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Sex differences in condition dependence of natal dispersal in a large herbivore: dispersal propensity and distance are decoupled

Hewison, A. J. M.; Gaillard, J-M; Morellet, N.; Cagnacci, F.; Debeffe, L.; Cargnelutti, B.; Gehr, B.; Kroeschel, M.; Heurich, M.; Coulon, A.; Kjellander, P.; Borger, L.; Focardi, S.


Evolution should favour plasticity in dispersal decisions in response to spatial heterogeneity in social and environmental contexts. Sex differences in individual optimization of dispersal decisions are poorly documented in mammals, because species where both sexes commonly disperse are rare. To elucidate the sex-specific drivers governing dispersal, we investigated sex differences in condition dependence in the propensity and distance of natal dispersal in one such species, the roe deer, using fine-scale monitoring of 146 GPS-collared juveniles in an intensively monitored population in southwest France. Dispersal propensity increased with body mass in males such that 36% of light individuals dispersed, whereas 62% of heavy individuals did so, but there was no evidence for condition dependence in dispersal propensity among females. By contrast, dispersal distance increased with body mass at a similar rate in both sexes such that heavy dispersers travelled around twice as far as light dispersers. Sex differences in the strength of condition-dependent dispersal may result from different selection pressures acting on the behaviour of males and females. We suggest that females disperse prior to habitat saturation being reached, likely in relation to the risk of inbreeding. By contrast, natal dispersal in males is likely governed by competitive exclusion through male-male competition for breeding opportunities in this strongly territorial mammal. Our study is, to our knowledge, a first demonstration that condition dependence in dispersal propensity and dispersal distance may be decoupled, indicating contrasting selection pressures drive the behavioural decisions of whether or not to leave the natal range, and where to settle.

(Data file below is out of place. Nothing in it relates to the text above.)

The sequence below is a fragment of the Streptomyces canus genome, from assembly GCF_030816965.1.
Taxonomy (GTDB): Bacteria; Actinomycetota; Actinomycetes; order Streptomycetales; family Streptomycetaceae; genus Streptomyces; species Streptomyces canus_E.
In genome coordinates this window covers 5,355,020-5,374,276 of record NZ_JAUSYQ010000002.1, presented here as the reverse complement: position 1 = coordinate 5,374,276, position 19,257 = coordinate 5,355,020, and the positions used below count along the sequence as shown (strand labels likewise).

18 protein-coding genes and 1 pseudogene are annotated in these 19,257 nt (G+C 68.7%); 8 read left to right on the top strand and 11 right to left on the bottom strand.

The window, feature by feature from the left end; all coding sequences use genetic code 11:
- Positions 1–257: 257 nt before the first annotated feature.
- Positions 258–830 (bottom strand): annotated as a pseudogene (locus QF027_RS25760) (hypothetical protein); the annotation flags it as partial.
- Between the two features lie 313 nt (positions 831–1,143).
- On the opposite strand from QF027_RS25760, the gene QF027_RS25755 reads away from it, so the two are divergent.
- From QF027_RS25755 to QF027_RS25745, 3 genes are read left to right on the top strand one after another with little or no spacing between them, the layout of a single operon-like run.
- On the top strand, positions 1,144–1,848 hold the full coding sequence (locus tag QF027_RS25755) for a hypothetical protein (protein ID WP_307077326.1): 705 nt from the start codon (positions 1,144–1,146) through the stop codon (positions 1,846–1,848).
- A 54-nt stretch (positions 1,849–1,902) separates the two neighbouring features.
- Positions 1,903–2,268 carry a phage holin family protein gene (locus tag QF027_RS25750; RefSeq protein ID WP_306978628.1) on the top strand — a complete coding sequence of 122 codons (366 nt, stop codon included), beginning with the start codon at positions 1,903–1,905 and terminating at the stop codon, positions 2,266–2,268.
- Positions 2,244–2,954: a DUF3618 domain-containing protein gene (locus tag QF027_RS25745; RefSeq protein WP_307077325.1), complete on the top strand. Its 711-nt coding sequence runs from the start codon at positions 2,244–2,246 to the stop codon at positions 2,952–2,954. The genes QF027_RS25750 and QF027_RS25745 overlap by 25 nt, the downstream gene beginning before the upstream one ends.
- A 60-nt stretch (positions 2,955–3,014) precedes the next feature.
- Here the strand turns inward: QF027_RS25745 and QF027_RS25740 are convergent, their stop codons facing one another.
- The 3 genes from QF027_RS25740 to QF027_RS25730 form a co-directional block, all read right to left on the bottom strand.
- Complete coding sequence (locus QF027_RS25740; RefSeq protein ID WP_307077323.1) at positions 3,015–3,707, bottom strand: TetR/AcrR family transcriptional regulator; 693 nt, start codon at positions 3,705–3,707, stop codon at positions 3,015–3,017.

body mass; individual optimization; philopatry; roe deer

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Proceedings of the Royal Society B: Biological Sciences
2021, Volym: 288, nummer: 1946, artikelnummer: 20202947Utgivare: ROYAL SOC

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